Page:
CDC, Department of Labor release COVID-19 guidance for ag workers
On June 2, the Centers for Disease Control and Protection (CDC) and the U.S. Department of Labor jointly released interim guidance for agriculture workers and employers. This guidance provides a template of action to protect agriculture workers from coronavirus disease 2019 (COVID-19). Agricultural employers can adapt these recommendations to protect workers at their particular work sites or in specific work operations.
Management in agriculture should conduct work site assessments to identify COVID-19 risks and infection prevention strategies to protect workers.
Work site guidance for COVID-19 prevention and control should be taken into consideration in employer-furnished shared worker housing, transportation vehicles and work settings.
Prevention practices should follow the hierarchy of controls, which includes using source control and a combination of engineering controls, administrative controls (especially proper sanitation, cleaning, and disinfection), and personal protective equipment.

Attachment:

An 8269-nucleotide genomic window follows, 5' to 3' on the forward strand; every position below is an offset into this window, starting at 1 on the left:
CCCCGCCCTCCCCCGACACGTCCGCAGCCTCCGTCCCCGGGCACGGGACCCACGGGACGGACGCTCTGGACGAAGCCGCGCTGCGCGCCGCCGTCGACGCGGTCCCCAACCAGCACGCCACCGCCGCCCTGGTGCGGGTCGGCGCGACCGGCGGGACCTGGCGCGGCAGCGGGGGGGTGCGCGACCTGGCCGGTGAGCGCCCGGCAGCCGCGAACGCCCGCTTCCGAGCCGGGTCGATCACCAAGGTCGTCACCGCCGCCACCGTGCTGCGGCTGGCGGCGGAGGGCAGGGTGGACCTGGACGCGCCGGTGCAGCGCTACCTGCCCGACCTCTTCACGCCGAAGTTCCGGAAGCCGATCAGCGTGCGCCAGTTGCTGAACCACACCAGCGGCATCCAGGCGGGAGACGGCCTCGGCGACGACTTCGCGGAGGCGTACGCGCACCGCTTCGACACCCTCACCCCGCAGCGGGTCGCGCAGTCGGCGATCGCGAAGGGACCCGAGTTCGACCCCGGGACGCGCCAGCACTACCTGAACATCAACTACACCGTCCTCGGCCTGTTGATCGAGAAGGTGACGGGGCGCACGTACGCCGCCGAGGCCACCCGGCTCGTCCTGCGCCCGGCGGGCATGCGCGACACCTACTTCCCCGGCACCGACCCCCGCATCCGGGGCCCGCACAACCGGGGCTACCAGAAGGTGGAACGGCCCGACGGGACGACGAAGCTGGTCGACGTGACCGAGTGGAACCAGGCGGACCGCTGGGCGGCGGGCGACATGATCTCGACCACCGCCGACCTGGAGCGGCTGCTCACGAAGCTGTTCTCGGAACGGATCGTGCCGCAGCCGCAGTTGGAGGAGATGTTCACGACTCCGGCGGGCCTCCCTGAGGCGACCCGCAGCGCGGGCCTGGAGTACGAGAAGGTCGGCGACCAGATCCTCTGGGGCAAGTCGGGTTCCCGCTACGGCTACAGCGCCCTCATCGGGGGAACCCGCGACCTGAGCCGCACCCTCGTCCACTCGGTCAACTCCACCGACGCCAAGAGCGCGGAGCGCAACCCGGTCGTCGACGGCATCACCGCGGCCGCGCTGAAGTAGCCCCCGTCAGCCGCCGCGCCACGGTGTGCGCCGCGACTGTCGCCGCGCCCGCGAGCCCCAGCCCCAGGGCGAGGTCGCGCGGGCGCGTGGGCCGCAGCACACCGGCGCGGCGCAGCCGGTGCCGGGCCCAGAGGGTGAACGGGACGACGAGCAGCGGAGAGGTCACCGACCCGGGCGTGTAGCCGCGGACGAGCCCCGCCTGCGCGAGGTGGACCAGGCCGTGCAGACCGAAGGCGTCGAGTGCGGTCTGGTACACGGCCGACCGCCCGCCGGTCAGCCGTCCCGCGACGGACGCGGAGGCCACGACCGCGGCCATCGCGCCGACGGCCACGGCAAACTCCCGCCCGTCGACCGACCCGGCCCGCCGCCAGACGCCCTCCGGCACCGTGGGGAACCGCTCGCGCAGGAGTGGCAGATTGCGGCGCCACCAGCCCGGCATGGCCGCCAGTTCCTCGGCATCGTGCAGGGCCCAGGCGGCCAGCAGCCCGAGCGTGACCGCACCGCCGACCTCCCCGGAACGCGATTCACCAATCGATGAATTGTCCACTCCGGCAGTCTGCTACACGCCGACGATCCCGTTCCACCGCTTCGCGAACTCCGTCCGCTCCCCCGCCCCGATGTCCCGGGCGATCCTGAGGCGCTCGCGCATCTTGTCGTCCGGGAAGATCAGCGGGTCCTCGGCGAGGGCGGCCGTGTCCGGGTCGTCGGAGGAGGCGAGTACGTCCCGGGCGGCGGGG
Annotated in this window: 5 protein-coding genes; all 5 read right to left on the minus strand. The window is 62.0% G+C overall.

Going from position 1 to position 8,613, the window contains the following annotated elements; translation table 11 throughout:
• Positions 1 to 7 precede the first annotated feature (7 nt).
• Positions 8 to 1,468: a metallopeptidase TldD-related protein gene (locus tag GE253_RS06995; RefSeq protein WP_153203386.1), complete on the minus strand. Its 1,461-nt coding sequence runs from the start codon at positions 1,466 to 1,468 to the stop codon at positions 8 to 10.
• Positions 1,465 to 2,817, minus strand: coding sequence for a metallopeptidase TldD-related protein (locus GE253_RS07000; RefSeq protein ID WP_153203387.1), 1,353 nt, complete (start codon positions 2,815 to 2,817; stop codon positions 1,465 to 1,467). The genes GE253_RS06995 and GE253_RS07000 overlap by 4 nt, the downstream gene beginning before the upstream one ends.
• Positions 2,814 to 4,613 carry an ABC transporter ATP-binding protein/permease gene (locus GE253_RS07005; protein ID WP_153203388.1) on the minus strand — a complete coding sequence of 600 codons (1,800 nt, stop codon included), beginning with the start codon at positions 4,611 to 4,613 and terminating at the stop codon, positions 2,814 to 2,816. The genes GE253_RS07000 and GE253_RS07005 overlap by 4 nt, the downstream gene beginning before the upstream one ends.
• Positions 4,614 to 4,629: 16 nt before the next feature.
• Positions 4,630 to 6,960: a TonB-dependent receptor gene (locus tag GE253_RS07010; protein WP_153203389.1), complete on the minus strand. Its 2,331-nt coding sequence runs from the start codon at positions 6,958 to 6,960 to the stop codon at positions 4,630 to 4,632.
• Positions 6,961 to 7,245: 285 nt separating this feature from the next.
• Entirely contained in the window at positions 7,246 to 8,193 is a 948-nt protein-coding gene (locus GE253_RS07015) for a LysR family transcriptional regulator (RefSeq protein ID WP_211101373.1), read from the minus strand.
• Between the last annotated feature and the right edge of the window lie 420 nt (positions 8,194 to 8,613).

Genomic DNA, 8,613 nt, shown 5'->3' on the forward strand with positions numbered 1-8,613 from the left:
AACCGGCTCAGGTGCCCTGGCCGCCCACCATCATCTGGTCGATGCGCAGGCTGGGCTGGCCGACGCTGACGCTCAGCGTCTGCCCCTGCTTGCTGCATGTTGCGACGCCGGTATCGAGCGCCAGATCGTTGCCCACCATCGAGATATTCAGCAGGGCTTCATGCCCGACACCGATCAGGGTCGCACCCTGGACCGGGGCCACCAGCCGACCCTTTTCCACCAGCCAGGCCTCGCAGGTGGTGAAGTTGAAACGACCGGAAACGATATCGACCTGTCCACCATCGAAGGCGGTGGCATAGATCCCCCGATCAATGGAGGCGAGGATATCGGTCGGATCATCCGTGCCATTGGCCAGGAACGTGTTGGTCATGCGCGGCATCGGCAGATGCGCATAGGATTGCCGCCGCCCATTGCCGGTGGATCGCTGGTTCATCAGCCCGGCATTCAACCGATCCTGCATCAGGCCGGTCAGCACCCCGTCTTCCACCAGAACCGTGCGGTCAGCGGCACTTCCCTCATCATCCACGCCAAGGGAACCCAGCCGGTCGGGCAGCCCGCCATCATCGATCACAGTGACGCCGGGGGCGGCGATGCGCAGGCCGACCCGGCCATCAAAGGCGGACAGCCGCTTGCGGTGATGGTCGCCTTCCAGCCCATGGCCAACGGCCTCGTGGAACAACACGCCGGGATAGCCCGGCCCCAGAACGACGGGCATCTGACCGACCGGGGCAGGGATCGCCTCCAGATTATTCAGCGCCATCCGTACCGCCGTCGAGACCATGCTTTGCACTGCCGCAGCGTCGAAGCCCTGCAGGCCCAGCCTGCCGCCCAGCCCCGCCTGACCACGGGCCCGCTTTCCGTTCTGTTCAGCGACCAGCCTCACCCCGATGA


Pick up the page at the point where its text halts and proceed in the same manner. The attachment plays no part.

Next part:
Grouping workers together into cohorts, or small groups, may reduce the spread of COVID-19 transmission in the workplace by minimizing the number of different individuals who come into close contact with each other over the course of a week and may also reduce the number of workers quarantined because of exposure to the virus. For example, owners/operators should maximize opportunities to place farmworkers residing together in the same vehicles for transportation and in the same cohorts to limit exposure.
Basic information and training about infection prevention should be provided to all farmworkers in languages they can understand.
Agriculture work sites developing plans for continuing operations where COVID-19 is spreading among workers or in the surrounding community should work directly with appropriate state and local public health officials and occupational safety and health professionals.
The guidance covers the following topics: Exposure risks among agricultural workers and employers; how to create COVID-19 assessment and control plans; screening and monitoring workers; managing sick workers; addressing return to work after worker exposure; engineering controls; cleaning, disinfection and sanitation; administrative controls; personal protective equipment (PPE); special considerations for shared housing and transportation; special considerations for children and other topics.
To access the complete guidance, visit www.gfb.ag/cdccovid19guidance.